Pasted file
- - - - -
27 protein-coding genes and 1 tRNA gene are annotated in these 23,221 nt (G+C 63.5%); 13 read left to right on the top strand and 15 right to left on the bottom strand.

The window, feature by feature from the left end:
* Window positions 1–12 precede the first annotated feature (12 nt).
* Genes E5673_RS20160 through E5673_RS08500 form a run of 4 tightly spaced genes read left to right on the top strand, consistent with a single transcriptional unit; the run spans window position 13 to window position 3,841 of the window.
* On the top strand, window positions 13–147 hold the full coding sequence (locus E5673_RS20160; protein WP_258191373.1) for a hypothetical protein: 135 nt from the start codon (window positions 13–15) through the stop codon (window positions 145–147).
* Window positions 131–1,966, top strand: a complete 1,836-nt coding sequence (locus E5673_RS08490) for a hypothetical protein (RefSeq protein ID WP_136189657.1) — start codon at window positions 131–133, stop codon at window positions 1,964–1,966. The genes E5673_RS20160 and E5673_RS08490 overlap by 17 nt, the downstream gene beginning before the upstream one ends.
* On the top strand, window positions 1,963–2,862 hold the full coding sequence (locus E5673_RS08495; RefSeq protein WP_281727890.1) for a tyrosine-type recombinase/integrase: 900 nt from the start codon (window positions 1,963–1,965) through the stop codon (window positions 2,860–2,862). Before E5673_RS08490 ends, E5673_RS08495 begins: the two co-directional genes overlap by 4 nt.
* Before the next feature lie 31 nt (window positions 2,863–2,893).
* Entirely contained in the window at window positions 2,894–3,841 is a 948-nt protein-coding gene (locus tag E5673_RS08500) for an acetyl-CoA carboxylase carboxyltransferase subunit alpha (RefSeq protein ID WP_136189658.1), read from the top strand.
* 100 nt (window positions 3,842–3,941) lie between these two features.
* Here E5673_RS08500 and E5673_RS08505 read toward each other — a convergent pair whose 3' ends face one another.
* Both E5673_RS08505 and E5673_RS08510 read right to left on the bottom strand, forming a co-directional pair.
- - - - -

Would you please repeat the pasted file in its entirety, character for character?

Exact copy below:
27 protein-coding genes and 1 tRNA gene are annotated in these 23,221 nt (G+C 63.5%); 13 read left to right on the top strand and 15 right to left on the bottom strand.

The window, feature by feature from the left end:
* Window positions 1–12 precede the first annotated feature (12 nt).
* Genes E5673_RS20160 through E5673_RS08500 form a run of 4 tightly spaced genes read left to right on the top strand, consistent with a single transcriptional unit; the run spans window position 13 to window position 3,841 of the window.
* On the top strand, window positions 13–147 hold the full coding sequence (locus E5673_RS20160; protein WP_258191373.1) for a hypothetical protein: 135 nt from the start codon (window positions 13–15) through the stop codon (window positions 145–147).
* Window positions 131–1,966, top strand: a complete 1,836-nt coding sequence (locus E5673_RS08490) for a hypothetical protein (RefSeq protein ID WP_136189657.1) — start codon at window positions 131–133, stop codon at window positions 1,964–1,966. The genes E5673_RS20160 and E5673_RS08490 overlap by 17 nt, the downstream gene beginning before the upstream one ends.
* On the top strand, window positions 1,963–2,862 hold the full coding sequence (locus E5673_RS08495; RefSeq protein WP_281727890.1) for a tyrosine-type recombinase/integrase: 900 nt from the start codon (window positions 1,963–1,965) through the stop codon (window positions 2,860–2,862). Before E5673_RS08490 ends, E5673_RS08495 begins: the two co-directional genes overlap by 4 nt.
* Before the next feature lie 31 nt (window positions 2,863–2,893).
* Entirely contained in the window at window positions 2,894–3,841 is a 948-nt protein-coding gene (locus tag E5673_RS08500) for an acetyl-CoA carboxylase carboxyltransferase subunit alpha (RefSeq protein ID WP_136189658.1), read from the top strand.
* 100 nt (window positions 3,842–3,941) lie between these two features.
* Here E5673_RS08500 and E5673_RS08505 read toward each other — a convergent pair whose 3' ends face one another.
* Both E5673_RS08505 and E5673_RS08510 read right to left on the bottom strand, forming a co-directional pair.